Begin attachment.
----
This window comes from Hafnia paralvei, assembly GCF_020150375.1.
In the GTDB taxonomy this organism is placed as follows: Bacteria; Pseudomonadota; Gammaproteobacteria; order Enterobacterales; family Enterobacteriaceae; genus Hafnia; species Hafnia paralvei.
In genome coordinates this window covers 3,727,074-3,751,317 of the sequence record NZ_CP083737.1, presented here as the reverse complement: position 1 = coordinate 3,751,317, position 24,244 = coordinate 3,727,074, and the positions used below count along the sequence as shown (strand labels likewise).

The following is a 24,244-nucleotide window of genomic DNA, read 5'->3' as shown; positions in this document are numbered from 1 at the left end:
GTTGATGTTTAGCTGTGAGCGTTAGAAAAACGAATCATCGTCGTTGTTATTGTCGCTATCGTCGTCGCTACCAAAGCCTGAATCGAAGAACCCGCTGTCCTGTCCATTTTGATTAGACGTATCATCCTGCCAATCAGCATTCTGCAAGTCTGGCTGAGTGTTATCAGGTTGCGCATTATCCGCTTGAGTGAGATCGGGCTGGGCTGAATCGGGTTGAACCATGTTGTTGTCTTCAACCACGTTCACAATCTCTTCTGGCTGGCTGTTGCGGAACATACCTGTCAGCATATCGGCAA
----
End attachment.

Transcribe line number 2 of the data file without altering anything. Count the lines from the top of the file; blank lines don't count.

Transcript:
In the GTDB taxonomy this organism is placed as follows: Bacteria; Pseudomonadota; Gammaproteobacteria; order Enterobacterales; family Enterobacteriaceae; genus Hafnia; species Hafnia paralvei.